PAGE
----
The American Way of Bombing Reviewed in H-Diplo

Mark J. Conversino reviews The American Way of Bombing: Changing Ethical and Legal Norms, from Flying Fortresses to Drones, edited by Matthew Evangelista and Henry Shue in the August 2015 edition of H-Diplo, H-Net Reviews. Here’s an excerpt:

The American Way of Bombing: Changing Ethical and Legal Norms, From Flying Fortresses to Drones, edited by Matthew Evangelista and Henry Shue, brings together an array of historians, practitioners, and legal experts from both the military and civilian worlds. Overall, the volume is balanced and the authors engage with logic and consistency. This collection is a vital resource for military professionals, policymakers, and scholars alike. Unfortunately, the challenges of norm-setting in aerial warfare chronicled here are far from over and likely to become even more contentious in light of ongoing military and counterterrorist operations across the globe and in the face of rapid technological change.”—Mark J. Conversino, H-Diplo, H-Net Reviews

The American Way of Bombing Reviewed in H-Diplo

Crossing Broadway in the New York Times

The July 10, 2015, edition of the New York Times features a review by Sam Roberts of Crossing Broadway: Washington Heights and the Promise of New York City by Robert W. Snyder: Sam Roberts on Books About the New York Public Library, Washington Heights, and the City’s First Black Police Officer. Here’s an excerpt:

“In Crossing Broadway: Washington Heights and the Promise of New York City (Cornell University Press), Robert W. Snyder eloquently traces the demographic metamorphosis of Upper Manhattan and invokes what the sociologist Robert J. Sampson calls “collective efficacy” to explain the community’s uplifting but bittersweet comeback. Addressing the mixed blessing of gentrification, Professor Snyder, who teaches journalism and American studies at Rutgers, writes, ‘The people who saved Washington Heights in the days of crime and crack deserve more for their pains than a stiff rent increase.'”

Crossing Broadway in the New York Times

New senior acquisitions editor at Cornell University Press

IMG_0967We are pleased to announce the appointment of Jim Lance as senior acquisitions editor for the social sciences. A graduate of Haverford College, he earned a Master’s degree in International Affairs from Columbia University and a Ph.D. in African history from Stanford University.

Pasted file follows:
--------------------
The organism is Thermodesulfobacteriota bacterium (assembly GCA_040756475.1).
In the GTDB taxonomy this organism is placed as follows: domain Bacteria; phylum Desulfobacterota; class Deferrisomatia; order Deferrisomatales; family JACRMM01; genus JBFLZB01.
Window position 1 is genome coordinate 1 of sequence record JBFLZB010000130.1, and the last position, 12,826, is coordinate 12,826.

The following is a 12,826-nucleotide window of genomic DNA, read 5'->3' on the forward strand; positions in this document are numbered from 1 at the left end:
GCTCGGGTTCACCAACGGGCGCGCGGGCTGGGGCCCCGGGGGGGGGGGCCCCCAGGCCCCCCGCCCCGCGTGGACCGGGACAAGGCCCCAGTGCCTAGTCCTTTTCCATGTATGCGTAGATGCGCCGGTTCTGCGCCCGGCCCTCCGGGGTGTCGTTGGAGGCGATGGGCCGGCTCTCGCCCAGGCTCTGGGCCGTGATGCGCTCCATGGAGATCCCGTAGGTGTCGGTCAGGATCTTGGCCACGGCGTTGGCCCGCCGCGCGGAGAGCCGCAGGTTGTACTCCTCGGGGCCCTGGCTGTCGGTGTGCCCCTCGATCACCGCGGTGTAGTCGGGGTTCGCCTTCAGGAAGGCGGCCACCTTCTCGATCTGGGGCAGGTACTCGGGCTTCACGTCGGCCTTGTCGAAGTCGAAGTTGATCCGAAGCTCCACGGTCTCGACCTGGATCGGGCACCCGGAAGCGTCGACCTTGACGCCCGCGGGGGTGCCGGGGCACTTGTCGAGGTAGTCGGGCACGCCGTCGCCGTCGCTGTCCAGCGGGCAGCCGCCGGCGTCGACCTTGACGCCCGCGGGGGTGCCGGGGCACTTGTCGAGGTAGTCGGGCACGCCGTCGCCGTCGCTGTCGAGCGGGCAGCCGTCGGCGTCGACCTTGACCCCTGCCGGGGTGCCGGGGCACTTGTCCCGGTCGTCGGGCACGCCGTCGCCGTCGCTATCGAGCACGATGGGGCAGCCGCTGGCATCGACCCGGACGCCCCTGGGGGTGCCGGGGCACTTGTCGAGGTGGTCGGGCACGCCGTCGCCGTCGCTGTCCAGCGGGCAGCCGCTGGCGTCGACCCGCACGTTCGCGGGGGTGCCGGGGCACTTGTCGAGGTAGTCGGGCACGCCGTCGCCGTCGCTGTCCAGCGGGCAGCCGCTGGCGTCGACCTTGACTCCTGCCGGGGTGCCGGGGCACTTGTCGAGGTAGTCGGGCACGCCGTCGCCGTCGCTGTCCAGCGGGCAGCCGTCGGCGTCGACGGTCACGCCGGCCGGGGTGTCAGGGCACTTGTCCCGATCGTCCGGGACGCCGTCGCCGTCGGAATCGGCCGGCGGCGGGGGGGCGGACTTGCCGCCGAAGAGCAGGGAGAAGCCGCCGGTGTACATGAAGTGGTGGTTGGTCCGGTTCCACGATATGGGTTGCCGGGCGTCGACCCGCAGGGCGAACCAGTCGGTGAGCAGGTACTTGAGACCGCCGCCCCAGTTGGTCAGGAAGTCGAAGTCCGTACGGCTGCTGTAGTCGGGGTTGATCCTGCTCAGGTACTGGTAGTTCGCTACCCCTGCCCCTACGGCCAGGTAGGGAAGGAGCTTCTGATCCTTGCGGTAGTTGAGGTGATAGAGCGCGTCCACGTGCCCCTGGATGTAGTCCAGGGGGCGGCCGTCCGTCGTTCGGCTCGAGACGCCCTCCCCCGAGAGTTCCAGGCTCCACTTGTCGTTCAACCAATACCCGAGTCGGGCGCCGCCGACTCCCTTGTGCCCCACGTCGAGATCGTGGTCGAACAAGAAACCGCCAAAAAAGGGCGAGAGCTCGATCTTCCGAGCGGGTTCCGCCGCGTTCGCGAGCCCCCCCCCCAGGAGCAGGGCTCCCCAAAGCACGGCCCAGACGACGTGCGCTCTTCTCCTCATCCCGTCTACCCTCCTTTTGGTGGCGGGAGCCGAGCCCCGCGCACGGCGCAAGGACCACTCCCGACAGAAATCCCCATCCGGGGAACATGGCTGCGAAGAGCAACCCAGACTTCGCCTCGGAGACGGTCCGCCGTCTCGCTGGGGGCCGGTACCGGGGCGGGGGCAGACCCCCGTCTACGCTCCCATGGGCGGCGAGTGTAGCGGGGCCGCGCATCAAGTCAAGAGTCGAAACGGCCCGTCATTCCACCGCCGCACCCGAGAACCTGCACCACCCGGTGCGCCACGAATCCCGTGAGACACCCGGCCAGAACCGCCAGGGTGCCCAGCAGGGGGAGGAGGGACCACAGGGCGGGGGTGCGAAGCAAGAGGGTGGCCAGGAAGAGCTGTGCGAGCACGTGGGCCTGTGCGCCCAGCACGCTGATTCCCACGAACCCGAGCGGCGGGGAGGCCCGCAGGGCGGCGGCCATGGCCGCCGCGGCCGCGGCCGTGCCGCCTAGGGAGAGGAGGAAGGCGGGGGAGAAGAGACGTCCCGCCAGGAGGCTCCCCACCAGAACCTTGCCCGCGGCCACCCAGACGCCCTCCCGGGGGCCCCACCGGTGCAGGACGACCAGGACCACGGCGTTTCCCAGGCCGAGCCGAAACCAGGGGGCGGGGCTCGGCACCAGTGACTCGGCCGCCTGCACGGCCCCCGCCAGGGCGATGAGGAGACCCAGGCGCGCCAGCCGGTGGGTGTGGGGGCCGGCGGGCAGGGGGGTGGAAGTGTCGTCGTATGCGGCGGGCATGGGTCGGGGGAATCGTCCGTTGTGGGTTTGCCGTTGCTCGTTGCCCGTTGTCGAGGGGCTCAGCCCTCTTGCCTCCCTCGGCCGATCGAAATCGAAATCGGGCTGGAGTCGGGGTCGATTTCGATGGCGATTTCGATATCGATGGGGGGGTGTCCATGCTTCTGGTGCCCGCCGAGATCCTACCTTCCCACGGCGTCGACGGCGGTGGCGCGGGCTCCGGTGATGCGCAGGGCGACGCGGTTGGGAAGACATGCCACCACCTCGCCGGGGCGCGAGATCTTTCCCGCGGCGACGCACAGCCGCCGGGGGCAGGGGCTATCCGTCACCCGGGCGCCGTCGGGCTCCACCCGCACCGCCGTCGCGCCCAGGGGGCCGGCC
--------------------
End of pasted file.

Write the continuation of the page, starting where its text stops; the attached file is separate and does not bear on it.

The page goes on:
Lance has over 18 years of experience in academic and trade publishing. He started his career as the African Studies Editor for Greenwood-Heinemann where he worked with the academic editors of the acclaimed Social History of Africa Series. He also was the North American contact for authors in the African Writers Series. After leaving Greenwood-Heinemann, Lance served as editor and publisher for Kumarian Press, acquiring books in comparative politics, international development, and globalization.

At Cornell University Press, Lance will be acquiring books in anthropology and related social sciences. He joins the press this Wednesday, July 1st.

“We are delighted to have Jim on board,” said editor-in-chief Peter Potter. “He brings precisely the sort of experience in scholarly, textbook, and trade book publishing that we were seeking. I am particularly excited at the prospect of having him join our team, working closely with Fran Benson and Roger Haydon as they continue to build the Press’s successful and award-winning social science publishing program.”

Please join us in congratulating Jim!

New senior acquisitions editor at Cornell University Press

Robert Snyder on NY1 and in a Cornwall Conversation

Robert Snyder, author of Crossing Broadway: Washington Heights and the Promise of New York City, recently appeared on NY1: Author Talks History of Washington Heights.

Snyder will also be speaking at Rutgers University Newark on February 18—details appear below.

The Joseph C. Cornwall Center for Metropolitan Studies

“New York’s Bittersweet Recovery from the Urban Crisis”

A conversation with Robert W. Snyder and Roland V. Anglin

Wednesday, February 18, 2015• 5:00 – 7:00 p.m.

Dana Room, John Cotton Dana Library, Room 404

185 University Avenue, Newark, NJ  07102

How did New York City emerge from the crime and decay of the urban crisis?